When the UK’s Brexit transition agreement with the EU expired this week, some €6 billion ($7 billion) of daily trading in EU stocks left London overnight for markets across the Channel. The question is whether this was a one-time hit or a sign that even bigger chunks of the financial sector will disappear.
Because financial services were largely left out of the Brexit agreement between London and Brussels, exchange operators in the UK can no longer provide trading in EU-listed stocks to European customers from Britain. Companies in the UK capital like London Stock Exchange Group, Cboe, and Aquis Exchange activated their venues for EU-shares on the Continent, where nearly all trading in EU stocks now takes place.
It’s easy to overstate what has happened so far, which is mainly a change in legal designation. UK-based exchange operators have units in places like Paris and Amsterdam for this type of business, but the electronic buying and selling technically still happens in a data center in the UK. (As does the trading for Pan-European exchange Euronext.) Brits lost a dab of tax revenue and some pride, but at this point the country’s financial district is well intact.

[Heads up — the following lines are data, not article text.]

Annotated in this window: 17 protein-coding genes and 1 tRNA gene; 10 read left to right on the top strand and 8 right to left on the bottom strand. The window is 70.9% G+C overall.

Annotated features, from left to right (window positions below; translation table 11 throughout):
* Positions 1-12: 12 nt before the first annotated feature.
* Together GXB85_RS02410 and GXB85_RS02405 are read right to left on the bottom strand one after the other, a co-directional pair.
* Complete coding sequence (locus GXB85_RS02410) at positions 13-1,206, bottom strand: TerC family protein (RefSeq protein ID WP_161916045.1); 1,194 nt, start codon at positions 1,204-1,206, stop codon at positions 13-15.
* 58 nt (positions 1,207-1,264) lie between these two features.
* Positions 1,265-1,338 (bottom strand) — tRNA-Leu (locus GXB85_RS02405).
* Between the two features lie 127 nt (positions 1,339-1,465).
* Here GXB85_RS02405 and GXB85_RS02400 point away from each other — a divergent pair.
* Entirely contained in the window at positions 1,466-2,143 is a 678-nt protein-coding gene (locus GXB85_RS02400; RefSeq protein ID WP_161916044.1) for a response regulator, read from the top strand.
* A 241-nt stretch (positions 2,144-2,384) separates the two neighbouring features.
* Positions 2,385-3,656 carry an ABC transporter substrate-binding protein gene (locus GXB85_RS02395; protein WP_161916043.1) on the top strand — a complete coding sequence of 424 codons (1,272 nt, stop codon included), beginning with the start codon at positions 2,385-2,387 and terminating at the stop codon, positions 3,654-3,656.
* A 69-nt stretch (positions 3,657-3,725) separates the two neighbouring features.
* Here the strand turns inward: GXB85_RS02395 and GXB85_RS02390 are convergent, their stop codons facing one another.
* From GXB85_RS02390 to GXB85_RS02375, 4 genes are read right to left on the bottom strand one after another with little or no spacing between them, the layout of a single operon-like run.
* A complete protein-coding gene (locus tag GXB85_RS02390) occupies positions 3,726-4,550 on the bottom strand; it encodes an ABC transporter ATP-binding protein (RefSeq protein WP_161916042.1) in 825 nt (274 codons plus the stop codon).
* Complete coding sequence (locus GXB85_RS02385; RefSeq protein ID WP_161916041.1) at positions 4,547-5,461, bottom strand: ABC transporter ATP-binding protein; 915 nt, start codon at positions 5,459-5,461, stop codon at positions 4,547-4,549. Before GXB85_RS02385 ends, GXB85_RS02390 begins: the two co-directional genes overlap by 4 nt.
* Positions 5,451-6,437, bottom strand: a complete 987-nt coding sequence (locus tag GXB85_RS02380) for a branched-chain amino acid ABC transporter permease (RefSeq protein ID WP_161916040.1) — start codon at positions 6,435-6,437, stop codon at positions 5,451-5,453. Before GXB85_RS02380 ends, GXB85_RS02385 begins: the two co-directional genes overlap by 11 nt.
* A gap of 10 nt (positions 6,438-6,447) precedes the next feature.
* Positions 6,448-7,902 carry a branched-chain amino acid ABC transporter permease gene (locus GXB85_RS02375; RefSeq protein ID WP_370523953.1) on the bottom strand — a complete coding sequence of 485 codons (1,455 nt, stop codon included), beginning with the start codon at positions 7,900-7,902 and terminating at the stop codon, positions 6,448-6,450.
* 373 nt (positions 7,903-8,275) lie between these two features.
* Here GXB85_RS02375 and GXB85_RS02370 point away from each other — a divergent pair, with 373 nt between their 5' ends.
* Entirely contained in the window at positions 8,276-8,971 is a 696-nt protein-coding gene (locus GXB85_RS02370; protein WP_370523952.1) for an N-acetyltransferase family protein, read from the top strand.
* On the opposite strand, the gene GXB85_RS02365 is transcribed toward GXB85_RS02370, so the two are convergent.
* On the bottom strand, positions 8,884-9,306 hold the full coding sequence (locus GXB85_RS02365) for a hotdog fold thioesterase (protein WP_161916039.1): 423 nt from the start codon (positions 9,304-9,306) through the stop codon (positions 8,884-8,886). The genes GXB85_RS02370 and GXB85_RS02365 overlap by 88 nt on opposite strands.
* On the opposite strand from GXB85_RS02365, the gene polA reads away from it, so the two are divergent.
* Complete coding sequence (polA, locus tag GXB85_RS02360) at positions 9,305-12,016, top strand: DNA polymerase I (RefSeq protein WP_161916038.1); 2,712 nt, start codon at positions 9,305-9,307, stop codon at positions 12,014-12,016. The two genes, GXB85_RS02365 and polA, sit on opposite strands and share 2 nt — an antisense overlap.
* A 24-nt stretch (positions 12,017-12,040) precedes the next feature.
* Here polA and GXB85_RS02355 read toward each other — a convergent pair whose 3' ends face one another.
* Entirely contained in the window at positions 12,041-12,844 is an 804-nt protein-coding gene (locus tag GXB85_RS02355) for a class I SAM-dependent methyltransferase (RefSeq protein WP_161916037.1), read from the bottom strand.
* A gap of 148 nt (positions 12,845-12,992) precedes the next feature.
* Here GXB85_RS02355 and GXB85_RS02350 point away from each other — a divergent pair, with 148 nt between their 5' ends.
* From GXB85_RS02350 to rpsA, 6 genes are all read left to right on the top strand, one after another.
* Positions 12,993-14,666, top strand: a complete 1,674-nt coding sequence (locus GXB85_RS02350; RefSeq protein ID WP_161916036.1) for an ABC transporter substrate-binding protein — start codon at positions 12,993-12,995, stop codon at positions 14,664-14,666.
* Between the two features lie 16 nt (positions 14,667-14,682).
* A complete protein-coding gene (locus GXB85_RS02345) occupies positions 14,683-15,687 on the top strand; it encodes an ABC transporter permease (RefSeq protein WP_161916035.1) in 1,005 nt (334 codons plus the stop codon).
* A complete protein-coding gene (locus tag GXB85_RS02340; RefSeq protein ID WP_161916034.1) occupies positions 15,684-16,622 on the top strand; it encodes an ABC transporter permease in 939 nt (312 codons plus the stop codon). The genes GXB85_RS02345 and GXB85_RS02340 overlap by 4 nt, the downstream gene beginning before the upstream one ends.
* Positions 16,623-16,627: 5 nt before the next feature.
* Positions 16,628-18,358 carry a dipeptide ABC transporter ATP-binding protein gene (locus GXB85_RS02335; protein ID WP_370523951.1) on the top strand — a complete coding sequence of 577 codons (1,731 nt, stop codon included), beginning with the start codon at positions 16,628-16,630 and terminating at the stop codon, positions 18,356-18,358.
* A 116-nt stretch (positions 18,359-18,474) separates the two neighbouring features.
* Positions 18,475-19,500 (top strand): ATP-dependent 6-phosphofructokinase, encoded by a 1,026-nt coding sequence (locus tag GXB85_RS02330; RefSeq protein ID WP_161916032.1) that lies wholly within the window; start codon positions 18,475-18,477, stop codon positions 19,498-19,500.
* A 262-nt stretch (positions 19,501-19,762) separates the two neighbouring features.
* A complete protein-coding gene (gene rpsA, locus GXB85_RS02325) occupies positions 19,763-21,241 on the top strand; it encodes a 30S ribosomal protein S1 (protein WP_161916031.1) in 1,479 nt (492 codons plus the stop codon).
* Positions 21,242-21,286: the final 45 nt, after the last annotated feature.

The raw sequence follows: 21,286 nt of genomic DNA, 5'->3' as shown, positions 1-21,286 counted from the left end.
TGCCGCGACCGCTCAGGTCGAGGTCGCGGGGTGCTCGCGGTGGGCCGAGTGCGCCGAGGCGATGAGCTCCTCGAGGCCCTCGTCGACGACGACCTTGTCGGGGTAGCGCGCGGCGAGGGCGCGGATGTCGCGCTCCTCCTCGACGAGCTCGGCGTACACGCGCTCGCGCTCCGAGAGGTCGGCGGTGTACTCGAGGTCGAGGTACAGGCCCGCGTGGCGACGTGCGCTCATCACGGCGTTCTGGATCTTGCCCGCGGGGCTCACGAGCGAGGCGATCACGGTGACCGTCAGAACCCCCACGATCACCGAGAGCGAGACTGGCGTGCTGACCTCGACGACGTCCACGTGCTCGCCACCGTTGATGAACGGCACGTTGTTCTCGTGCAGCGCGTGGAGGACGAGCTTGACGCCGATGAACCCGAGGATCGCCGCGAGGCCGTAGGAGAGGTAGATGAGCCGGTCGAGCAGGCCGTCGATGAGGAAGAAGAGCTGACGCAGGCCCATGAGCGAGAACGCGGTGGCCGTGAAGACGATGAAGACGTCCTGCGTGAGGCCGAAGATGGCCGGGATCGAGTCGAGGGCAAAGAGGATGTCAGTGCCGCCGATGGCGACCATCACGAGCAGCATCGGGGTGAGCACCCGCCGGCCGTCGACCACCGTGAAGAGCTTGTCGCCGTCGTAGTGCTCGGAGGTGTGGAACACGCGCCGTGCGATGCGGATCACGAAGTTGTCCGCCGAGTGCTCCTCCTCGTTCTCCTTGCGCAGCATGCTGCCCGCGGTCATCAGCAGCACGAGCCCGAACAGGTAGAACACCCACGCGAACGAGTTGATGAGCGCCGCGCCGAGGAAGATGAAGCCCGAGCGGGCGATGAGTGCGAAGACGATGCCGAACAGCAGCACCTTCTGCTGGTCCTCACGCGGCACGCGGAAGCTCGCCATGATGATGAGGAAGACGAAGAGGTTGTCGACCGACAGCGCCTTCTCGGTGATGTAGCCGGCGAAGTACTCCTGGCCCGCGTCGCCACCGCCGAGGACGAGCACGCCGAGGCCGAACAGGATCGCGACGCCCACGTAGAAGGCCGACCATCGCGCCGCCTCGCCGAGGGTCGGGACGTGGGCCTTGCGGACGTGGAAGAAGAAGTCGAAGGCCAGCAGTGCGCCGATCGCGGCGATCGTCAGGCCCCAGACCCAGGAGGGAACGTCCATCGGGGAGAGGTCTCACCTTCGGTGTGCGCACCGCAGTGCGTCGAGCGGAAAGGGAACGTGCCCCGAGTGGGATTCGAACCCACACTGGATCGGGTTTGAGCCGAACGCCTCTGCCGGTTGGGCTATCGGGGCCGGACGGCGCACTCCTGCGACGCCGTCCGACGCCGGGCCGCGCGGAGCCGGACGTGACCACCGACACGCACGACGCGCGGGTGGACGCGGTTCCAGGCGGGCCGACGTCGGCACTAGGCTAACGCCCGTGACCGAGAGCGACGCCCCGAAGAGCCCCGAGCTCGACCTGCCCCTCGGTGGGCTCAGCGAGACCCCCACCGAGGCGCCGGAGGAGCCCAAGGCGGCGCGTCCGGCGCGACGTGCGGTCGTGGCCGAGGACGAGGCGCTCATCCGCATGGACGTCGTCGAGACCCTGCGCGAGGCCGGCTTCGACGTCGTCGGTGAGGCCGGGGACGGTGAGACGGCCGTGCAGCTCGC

“Banks and brokers did a lot of work to make sure they can continue trading as normal,” said Anish Puaar, an analyst at Rosenblatt Securities in London. “Instead of Cboe London it’s Cboe Amsterdam. That’s about it.”
Finance executives, however, are concerned it could be just the beginning.
“Losing your equities business for European trading, while it’s annoying, and embarrassing, it isn’t actually a huge part of the $60 billion trade surplus that exists today in the UK for financial services,” said Alasdair Haynes, founder and CEO of European stock exchange Aquis Exchange. “The worry is what happens with the next bits? And what are the next bits of the industry that start to move across?”
Britain has two choices with big implications: officials can try to retain access to the EU market by keeping the UK’s rules and regulations closely in line with those of the European bloc. The hope would be that EU authorities would grant the UK “equivalence” and allow its companies to sell financial services to the single market.
The other choice is to be bold: the UK can forget equivalence, give up easy access to the EU’s single market, and go its own way, making full use of its capacity to make its own rules and regulations. But if the UK decides to diverge from the EU’s rules, that could spur officials in Paris and Frankfurt to rev up their efforts to strip as much financial-services business from Britain as possible.
Xavier Rolet, the former chief executive of the London Stock Exchange Group, doubts UK politicians will go the more ambitious route. For Rolet, a Frenchman who was also an executive at investment bank Lehman Brothers, the bottom line is that services account for about three-quarters of Britain’s economy, and Westminster doesn’t have a deal…
Read More: qz.com